HC Deb 02 February 1846 vol 83 cc427-8

rose, pursuant to notice, to ask the right hon. Baronet at the head of Her Majesty's Government the questions relative to which he had given notice, or rather for the purpose of calling his attention to the subject, as he did not wish that the introduction of this question should at all interfere with, or be in any manner injurious to the carrying out of the great measure which the right hon. Baronet contemplated. But as the proposed measure contemplated the modification of restrictive duties, as well as removal of protective ones, he only considered it right to refer to the present condition of our own Colonies with regard to some of their productions—namely, rum, molasses, and sugar. The duties upon colonial spirits at present amounted almost to a prohibition. The differential duty between home and foreign spirits in England was 1s. 6d. a gallon, or about 100 per cent. on the value of the article. In Scotland the differential duty was 5s. 8d., or about 450 per cent. on the value of the article; and in Ireland it was 6s. 8d., which was a differential duty between home and foreign spirits of about 500 per cent. on the value. It was this enormous duty in Scotland and Ireland to which he wished to call the attention of the Government. Then, with regard to the other branch of the question of which he had given notice, he had only to remark, that there were two articles the produce of our Colonies adapted to distillation, he meant sugar and molasses, and yet at this moment there was a penalty of 200l. to which any brewer or distiller rendered himself liable on whose premises such articles might be found; whilst against a great number of deleterious substances no such prohibition existed. He did not wish to demand any specific reply now from the right hon. Baronet; he only wished to throw out these suggestions for his consideration previously to the adoption of his proposed commercial propositions. All these prohibitions to which he referred, so far as could be ascertained from the speech of the right hon. Baronet, remained untouched by his plan. He would not press for a decisive answer now, but merely express a hope that the Government would take these matters into consideration to which he had felt it to be his duty to call their attention.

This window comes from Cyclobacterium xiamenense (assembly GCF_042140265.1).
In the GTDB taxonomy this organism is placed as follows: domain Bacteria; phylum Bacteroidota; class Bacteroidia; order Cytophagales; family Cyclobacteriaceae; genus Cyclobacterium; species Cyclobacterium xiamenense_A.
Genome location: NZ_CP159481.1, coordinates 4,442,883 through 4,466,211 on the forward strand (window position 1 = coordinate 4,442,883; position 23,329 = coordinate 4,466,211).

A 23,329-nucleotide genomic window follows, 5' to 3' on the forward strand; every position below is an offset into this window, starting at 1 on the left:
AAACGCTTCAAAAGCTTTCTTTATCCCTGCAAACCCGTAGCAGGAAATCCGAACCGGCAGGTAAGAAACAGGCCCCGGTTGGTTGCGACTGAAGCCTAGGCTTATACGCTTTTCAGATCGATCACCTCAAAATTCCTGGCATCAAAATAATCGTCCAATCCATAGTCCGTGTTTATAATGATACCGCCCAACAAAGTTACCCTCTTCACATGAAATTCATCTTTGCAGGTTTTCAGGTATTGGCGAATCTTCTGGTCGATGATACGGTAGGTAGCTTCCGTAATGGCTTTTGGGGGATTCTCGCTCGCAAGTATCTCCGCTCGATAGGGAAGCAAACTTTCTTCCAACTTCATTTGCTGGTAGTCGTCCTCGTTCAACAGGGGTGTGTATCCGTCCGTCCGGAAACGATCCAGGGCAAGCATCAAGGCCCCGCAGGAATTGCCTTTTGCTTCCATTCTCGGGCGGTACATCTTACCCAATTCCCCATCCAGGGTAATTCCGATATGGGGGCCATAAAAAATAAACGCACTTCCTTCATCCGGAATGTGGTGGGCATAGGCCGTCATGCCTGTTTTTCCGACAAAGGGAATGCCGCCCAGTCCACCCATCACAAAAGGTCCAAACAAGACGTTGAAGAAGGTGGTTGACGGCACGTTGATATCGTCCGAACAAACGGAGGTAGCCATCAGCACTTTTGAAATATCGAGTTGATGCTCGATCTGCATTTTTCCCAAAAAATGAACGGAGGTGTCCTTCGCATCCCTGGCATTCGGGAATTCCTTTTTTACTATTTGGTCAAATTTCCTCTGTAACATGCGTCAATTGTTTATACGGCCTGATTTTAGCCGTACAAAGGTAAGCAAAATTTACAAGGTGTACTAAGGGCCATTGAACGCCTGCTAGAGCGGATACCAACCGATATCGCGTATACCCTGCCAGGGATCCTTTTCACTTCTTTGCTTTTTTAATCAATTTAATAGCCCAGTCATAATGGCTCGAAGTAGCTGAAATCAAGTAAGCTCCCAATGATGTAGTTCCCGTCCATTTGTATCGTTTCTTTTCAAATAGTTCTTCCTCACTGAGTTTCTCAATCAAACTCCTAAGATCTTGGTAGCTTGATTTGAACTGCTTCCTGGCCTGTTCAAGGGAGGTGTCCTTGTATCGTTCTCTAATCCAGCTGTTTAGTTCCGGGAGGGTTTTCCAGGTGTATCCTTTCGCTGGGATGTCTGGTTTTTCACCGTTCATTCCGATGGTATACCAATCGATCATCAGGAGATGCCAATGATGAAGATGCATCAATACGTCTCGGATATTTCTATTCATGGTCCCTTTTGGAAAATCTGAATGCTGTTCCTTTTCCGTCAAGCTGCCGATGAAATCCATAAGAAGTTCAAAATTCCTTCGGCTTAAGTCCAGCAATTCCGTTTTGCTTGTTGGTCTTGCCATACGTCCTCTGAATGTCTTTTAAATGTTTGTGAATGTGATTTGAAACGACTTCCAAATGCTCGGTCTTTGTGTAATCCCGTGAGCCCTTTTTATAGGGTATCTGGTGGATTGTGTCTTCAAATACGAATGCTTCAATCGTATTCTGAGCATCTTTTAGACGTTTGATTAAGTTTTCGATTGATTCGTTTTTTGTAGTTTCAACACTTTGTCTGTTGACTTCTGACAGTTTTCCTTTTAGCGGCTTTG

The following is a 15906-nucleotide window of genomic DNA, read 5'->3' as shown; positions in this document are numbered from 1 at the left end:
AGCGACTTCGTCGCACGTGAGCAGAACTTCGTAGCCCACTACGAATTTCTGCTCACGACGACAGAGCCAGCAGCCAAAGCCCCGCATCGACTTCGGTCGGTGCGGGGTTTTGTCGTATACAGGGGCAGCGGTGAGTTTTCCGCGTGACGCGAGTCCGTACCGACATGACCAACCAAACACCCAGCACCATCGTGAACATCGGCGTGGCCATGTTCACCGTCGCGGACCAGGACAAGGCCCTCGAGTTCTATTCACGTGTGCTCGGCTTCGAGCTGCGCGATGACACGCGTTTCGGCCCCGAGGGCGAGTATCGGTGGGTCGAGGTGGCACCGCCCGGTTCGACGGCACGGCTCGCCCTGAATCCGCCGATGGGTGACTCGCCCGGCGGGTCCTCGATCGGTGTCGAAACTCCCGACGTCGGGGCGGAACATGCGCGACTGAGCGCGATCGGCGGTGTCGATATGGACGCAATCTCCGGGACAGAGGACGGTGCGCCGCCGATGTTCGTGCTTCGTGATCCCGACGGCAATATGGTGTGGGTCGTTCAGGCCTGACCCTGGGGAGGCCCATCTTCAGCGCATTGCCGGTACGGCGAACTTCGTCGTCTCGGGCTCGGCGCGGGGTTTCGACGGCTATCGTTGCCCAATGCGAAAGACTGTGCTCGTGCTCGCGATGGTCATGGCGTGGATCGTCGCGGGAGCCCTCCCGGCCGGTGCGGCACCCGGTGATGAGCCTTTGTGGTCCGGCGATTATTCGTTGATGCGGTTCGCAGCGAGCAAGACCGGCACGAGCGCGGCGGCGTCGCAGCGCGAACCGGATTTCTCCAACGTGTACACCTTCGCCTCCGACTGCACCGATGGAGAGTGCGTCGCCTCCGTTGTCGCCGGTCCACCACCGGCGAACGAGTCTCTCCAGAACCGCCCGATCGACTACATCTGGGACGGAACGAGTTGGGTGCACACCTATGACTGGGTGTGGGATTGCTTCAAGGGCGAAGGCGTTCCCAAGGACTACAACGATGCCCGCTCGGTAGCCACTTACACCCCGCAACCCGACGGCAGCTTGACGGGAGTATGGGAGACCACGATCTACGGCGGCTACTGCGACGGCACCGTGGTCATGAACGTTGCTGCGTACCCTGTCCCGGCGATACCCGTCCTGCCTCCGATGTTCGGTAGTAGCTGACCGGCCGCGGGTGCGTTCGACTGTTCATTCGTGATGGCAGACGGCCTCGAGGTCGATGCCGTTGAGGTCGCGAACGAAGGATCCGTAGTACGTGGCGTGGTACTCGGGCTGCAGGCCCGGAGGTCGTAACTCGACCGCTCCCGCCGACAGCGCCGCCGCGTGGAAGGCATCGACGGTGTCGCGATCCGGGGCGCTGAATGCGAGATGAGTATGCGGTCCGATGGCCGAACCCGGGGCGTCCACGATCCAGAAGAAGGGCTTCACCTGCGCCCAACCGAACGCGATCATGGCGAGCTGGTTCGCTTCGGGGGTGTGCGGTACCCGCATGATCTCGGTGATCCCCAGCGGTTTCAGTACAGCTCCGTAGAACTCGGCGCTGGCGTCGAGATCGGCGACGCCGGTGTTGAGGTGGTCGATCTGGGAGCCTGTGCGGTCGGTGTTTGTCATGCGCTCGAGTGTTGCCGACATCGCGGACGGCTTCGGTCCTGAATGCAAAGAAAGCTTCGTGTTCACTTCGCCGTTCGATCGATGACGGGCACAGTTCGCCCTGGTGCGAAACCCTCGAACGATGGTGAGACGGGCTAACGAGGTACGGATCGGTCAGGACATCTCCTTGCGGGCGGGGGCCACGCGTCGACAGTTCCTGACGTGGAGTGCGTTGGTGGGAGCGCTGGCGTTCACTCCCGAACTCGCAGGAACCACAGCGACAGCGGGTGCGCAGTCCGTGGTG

said, he might perhaps have remained silent; but he feared some erroneous inference might be drawn from such a course. He had no hesitation, therefore, in at once announcing that at present Government had no intention of lowering the present rate of duties on rum, or altering the existing law with respect to molasses in distilleries. It was true the rate of duties in England, Scotland, and Ireland differed very much. The Government had attempted to lessen this difference some time ago in Ireland, by raising the duty on spirits; but this attempt had been found to materially encourage illicit distillation in that country, and therefore they had restored the law to its original condition, and even lowered the duty on spirits in Ireland. He was sure the hon. Gentleman opposite did not mean to propose that there should be a different rate of duty levied on rum imported into England, Scotland, and Ireland, and such was not the intention of the present Government; if such a thing was done great inconvenience might arise from it. The hon. Gentleman must be aware, with respect to the other branch of his question, that the prohibition against the use of molasses was only in operation with respect to those premises licensed for the distillation of spirits from corn.